there was nothing left after the war, save the walls, by the ex-
ertions of the people and the assistance of friends at a distance,
has been so far restored as to be again used for the worship of
God. Permanent seats and chancel furniture are still wanting.
As no people in the Diocese have been more impoverished, and
none have been more willing even beyond their powr, to repair
their own desolations, so none are more deserving of help than
the people of Hampton. ' '
The Rev. John McCarty, D. D., Chaplain U. S. Army, re-
tired, took charge of the parish, June 9, 1869, and remained for
two years. He served without compensation, working with
great zeal in the restoration of the old Church, and the gather-
ing together of the congregation. On taking charge Dr. Mc-
Carty found forty communicants, thirty-six of whom were
members before the war,* and in May, 1871, before his resig-
nation, he reported a total of sixty-one. On leaving the parish
Dr. McCarty removed to the Diocese of Oregon and Washing-
ton, carrying with him the loving regrets of the whole congre-
gation at his departure.
In the summer of 1871, Bishop Johns assigned to the parish
the Rev. John J. Norwood, a deacon from the Seminary, who
remained one year, then removing to the Diocese of North Car-
* See Appendix H.
In June, 1872, twenty-nine pews were assigned to sub-
scribers at cost of building, subject to use for two years, and
then to revert back to the Church.*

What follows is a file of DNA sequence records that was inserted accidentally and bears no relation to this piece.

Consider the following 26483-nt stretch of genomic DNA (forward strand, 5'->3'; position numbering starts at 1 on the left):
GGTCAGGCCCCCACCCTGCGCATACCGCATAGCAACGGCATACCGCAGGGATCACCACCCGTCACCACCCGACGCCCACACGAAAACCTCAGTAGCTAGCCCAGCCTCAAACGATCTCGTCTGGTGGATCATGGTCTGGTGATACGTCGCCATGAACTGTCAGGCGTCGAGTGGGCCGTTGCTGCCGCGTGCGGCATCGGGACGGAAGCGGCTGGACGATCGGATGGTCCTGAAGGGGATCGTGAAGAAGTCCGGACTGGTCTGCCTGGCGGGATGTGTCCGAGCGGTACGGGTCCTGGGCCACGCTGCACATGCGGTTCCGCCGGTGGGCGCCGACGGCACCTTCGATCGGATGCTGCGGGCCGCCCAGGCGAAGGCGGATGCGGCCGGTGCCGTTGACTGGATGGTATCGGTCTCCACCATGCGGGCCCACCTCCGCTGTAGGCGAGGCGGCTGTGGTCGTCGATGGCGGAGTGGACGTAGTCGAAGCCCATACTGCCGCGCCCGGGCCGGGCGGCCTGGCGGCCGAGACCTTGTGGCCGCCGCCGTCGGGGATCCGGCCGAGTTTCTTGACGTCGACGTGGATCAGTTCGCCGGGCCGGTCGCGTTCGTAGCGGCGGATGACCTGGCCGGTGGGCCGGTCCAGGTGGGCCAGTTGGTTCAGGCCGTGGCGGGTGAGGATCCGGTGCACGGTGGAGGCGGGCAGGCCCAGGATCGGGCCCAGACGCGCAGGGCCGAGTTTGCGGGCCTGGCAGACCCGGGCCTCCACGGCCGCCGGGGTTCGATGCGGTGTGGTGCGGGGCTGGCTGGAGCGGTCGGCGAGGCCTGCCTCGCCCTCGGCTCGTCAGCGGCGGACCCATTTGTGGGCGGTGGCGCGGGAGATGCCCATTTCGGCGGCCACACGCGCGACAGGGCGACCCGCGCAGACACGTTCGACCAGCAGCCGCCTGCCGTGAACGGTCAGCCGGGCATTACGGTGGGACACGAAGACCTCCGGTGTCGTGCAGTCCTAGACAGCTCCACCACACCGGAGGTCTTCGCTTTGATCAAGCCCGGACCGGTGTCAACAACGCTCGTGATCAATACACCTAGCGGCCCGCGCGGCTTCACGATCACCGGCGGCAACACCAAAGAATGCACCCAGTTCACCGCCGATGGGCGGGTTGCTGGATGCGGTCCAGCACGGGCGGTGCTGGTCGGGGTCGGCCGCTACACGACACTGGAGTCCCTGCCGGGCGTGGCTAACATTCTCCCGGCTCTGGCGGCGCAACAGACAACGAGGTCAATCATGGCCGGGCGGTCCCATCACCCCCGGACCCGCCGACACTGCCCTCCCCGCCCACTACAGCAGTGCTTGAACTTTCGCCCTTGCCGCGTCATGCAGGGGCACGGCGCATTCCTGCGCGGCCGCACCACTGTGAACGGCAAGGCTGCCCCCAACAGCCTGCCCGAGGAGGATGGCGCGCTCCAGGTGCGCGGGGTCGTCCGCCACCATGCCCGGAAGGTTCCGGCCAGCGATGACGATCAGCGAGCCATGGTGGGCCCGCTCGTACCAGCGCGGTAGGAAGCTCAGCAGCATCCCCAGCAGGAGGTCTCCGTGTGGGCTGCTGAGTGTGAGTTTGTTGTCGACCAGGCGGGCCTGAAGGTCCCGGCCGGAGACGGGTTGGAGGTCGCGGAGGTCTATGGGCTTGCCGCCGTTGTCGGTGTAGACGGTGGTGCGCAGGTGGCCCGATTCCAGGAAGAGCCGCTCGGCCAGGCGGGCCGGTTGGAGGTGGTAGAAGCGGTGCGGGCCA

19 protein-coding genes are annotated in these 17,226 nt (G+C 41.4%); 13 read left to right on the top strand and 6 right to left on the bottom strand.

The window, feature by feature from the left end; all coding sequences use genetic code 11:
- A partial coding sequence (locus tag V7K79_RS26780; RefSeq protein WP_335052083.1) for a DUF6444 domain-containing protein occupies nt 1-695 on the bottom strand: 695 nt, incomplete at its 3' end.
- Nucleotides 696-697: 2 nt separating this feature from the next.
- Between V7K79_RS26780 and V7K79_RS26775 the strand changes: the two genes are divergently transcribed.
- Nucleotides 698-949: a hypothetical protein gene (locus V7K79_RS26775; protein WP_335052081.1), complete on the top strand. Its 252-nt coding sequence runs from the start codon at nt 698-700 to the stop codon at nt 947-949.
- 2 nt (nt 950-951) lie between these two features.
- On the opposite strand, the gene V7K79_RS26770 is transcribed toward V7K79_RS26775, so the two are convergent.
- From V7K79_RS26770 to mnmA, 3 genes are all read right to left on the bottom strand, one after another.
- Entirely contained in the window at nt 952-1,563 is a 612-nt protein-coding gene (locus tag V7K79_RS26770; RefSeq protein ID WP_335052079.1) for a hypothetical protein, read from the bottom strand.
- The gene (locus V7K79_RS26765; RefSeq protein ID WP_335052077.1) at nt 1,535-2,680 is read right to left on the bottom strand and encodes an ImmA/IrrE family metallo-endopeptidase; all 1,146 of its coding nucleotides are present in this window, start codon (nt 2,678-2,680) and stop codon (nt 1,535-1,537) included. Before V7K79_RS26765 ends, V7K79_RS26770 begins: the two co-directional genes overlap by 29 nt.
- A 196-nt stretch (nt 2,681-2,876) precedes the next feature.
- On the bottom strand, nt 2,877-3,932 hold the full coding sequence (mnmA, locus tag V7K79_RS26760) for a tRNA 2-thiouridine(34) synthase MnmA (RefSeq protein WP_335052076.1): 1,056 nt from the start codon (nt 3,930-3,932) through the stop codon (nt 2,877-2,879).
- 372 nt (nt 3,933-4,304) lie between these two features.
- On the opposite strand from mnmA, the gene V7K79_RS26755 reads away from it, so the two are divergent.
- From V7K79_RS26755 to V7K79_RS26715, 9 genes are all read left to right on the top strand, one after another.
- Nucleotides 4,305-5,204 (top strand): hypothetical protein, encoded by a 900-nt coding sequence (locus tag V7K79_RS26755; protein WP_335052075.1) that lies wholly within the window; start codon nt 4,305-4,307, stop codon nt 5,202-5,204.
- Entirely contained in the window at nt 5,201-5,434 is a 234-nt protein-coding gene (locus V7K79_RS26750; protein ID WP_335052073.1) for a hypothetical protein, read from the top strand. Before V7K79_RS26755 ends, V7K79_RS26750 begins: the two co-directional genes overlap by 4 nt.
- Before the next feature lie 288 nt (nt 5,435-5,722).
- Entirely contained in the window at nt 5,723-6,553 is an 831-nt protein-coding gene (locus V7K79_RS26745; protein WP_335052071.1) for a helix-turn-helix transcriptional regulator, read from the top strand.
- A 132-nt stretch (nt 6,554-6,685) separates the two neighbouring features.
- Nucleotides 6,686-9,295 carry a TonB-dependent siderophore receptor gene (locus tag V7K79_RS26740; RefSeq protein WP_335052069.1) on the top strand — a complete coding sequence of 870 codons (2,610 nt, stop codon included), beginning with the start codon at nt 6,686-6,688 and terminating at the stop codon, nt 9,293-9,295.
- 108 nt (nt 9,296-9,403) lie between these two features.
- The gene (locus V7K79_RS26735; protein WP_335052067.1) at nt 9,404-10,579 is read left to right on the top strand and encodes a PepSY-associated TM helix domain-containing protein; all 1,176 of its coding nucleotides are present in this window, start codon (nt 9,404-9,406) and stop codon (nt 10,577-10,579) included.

In the summer of 1873, the Rev. William Jarrett as-
sumed charge of the parish and remained until the Spring of
1875. He came from the Diocese of Pennsylvania, having been
at one time a teacher in the Divinity School at Philadelphia.
Mr. Jarrett was English born ; went as a Presbyterian Mission-
ary to Australia, where he lived many years. Changing to the
Episcopal faith, and not approving of the union of Church and
State, he came to America and allied himself with the Episcopal
Church. He died in Pennsylvania a few years after leaving
Rev. J. W. Keeble was rector of the parish from April,
1875, to April, 1876.
In September, 1876, the Rev. John J. Gravatt, a deacon
from the Seminary, sent by the Bishop, took charge of the
parish. His rectorship is within the memory of many now liv-
ing, I may add, the loving memory. In June, 1877, Mr. Gra-
vatt was regularly called by the vestry, and continued to serve
as rector until September, 1893, a period of seventeen years,
when he became the rector of Holy Trinity Church, Richmond,
where he is still the incumbent. He found here fifty-nine com-
municants and left a list of two hundred and thirty-two, which
included thirty-five Indians from the Normal and Agricultural